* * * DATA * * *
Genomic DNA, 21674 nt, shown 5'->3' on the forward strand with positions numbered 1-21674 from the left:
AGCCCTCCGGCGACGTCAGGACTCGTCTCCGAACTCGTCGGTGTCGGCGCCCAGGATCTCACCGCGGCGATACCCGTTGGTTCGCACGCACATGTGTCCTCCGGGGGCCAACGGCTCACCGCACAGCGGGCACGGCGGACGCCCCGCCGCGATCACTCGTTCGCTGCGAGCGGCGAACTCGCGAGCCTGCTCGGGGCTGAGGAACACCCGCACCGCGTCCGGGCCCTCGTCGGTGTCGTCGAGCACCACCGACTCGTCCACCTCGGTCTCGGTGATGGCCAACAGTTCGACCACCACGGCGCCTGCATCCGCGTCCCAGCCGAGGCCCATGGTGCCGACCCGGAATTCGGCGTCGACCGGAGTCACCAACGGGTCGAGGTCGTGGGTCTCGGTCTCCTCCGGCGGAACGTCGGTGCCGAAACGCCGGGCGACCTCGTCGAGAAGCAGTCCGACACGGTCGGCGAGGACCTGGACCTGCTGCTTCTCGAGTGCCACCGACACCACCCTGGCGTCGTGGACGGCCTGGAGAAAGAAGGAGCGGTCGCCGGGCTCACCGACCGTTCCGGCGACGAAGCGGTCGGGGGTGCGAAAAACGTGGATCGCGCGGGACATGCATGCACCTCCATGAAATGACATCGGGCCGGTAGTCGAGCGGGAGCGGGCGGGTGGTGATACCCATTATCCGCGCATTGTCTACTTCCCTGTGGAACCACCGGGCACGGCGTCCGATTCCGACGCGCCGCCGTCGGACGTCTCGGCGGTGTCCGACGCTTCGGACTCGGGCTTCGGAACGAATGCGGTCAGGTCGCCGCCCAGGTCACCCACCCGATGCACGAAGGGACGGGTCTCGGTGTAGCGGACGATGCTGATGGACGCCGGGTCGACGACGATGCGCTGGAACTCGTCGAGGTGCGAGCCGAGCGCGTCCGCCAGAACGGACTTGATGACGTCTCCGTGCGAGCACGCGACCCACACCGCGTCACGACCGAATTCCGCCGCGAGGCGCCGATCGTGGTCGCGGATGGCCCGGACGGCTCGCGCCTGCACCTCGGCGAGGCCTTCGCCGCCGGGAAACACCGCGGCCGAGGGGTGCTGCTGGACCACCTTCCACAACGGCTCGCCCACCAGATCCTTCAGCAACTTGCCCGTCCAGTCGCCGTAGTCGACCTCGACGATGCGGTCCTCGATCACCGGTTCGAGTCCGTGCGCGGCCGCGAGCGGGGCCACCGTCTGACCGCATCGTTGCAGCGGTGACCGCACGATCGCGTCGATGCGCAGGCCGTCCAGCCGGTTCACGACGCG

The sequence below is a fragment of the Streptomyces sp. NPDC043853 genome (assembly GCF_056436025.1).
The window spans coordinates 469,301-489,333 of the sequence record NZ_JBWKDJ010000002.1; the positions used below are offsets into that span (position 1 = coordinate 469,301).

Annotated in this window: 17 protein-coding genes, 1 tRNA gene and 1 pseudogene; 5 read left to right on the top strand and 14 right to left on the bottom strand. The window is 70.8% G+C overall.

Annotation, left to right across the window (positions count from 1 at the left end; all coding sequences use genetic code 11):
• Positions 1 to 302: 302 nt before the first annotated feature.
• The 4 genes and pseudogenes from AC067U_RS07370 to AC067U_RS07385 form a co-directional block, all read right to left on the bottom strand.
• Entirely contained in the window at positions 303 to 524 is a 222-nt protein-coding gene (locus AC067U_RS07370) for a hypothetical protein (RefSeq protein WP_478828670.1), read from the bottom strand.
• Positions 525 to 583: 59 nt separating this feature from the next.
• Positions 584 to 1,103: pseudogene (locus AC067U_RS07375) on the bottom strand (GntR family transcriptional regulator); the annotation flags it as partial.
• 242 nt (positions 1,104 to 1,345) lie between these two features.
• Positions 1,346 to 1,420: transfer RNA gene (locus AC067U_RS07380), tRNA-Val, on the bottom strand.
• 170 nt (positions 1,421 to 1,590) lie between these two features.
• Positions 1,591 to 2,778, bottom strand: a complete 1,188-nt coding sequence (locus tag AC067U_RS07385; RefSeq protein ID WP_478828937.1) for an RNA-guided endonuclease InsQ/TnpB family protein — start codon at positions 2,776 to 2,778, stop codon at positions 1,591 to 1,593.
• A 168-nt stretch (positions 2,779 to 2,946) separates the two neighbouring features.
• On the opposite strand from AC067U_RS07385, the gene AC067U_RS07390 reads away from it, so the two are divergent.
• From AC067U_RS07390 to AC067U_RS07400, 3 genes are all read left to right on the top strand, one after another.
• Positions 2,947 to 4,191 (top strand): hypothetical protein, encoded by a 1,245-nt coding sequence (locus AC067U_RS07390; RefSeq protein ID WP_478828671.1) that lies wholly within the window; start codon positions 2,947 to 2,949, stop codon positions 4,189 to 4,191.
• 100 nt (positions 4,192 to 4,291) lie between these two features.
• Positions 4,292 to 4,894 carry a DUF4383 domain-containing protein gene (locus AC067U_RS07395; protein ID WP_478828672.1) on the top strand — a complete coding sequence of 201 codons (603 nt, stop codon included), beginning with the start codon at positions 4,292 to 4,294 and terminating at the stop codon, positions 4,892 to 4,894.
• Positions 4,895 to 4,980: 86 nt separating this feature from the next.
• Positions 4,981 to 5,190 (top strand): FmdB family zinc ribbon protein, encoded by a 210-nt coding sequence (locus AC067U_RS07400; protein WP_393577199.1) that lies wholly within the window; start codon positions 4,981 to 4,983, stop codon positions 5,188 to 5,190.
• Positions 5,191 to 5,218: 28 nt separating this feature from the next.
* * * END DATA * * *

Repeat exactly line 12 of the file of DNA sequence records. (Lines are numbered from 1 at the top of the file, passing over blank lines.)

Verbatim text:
• 242 nt (positions 1,104 to 1,345) lie between these two features.